England Women in the 2019 World Cup and What it Means for English Football

England Women in the 2019 World Cup and What it Means for English Football

Mon 01 July 2019

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On Friday June 7th, the 2019 FIFA Women’s World Cup in France began. This is the 8th time this tournament has taken place, once every 4 years since the inaugural tournament in 1991. In 2015, the Lionesses lost to runner ups Japan 2-1 in the semifinals, but won the 3rd place game against Germany, which is their best result in this tournament so far.

Group Stage of the Tournament


England vs Scotland

Womens World Cup

The Lionesses began their group stage matches on June 9th, with a contest against Scotland.

After VAR review rewarded a handball penalty off of a cross inside the box, England took the lead in the 14th minute after Manchester City’s Nikita Parris confidently fired the ball past the keeper from the spot.

The first half was further dominated by the Lionesses, and ended on a high note after Ellen White of Birmingham City curled a left footed shot into the back of the net in the 40th minute to make it 2-0.

The second half was less dominating, and had moments that were tense for England. After a defensive error, Scotland’s Claire Emslie scored in the 79th minute, but the Lionesses held on to win their opener 2-1 and claim 3 important points.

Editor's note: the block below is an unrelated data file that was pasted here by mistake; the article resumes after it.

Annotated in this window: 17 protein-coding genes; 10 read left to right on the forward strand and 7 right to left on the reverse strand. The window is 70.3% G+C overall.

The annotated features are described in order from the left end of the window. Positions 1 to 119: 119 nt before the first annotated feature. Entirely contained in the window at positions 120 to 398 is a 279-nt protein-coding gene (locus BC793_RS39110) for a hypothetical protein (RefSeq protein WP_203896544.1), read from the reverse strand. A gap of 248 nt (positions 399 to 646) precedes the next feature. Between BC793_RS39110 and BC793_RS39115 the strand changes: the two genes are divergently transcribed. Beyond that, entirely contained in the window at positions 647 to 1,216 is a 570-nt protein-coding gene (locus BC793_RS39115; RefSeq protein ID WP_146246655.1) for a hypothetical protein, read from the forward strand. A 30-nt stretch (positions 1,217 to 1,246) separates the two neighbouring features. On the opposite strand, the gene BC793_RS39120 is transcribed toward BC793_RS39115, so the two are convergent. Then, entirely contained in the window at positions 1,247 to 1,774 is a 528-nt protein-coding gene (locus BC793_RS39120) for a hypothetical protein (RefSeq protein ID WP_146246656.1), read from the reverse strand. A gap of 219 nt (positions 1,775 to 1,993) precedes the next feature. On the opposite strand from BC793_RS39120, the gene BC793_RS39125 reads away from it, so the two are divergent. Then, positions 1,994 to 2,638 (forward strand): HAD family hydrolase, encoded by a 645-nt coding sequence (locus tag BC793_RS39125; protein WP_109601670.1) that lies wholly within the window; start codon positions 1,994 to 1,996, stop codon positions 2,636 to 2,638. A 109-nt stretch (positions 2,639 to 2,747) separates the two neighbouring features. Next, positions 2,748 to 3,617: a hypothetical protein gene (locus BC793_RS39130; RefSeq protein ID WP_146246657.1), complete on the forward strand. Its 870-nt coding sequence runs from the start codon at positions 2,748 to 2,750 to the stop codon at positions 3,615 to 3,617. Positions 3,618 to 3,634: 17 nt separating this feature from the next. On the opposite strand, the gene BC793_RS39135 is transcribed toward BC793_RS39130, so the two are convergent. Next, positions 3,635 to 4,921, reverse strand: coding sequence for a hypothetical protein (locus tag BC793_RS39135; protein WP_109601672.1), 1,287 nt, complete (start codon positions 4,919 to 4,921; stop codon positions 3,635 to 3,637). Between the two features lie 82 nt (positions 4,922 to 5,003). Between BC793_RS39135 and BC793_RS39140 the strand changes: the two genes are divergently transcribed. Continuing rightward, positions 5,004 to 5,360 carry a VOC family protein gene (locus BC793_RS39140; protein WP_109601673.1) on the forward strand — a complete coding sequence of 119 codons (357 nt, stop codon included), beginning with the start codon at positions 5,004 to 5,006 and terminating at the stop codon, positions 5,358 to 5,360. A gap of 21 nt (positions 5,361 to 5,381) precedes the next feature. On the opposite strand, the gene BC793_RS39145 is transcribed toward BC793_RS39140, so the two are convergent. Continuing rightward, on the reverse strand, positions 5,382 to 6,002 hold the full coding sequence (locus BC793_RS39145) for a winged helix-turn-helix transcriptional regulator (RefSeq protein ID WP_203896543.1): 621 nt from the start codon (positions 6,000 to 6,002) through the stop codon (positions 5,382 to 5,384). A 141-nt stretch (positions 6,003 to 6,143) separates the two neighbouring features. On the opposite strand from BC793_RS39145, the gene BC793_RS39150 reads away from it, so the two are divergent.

England vs Argentina

england vs argentina Womens World cUP 2019

The next matchup for England was June 14th, against Argentina. Parris had another first half penalty, but this time it was saved by the Argentinian keeper Correa. The first half ended nil-nil, and it was not until over an hour of play had gone by that the deadlock was finally broken. Jodie Taylor received a great cross from Beth Mead in the 62nd minute and scored the sole goal of the contest and the winner for the Lionesses, putting them at 6 points and ensuring them a spot in the round of 16.

England vs Japan

Womens World Cup Japan vs England

On June 19th, the Lionesses played their third and final group stage game, this time facing off against Japan. Ellen White found the back of the net twice, in the 14th minute after getting herself on the end of a superb through pass and chipping the keeper, and again in the 84th minute to put the match away.

England won 2-0. This victory must have felt extra sweet, as Japan narrowly knocked England out in the 2015 semifinals. The Lionesses ended the 2019 World Cup group stage with 9 points and a +4 goal difference at the top of their group.

Final Round of 16


England vs Cameroon

England vs Cameroon - VAR Drama

England faced off against Cameroon in the round of 16 on the 23rd of June. The controversy began less than a quarter of an hour into the match, when the Cameroonian keeper was judged to have picked up a back pass from her defender, giving the Lionesses an indirect free kick from the edge of the 6-yard box. Although Cameroon players filled the goal, Steph Houghton was able to find a gap on the bottom right side and put England up 1-0 in the 14th minute.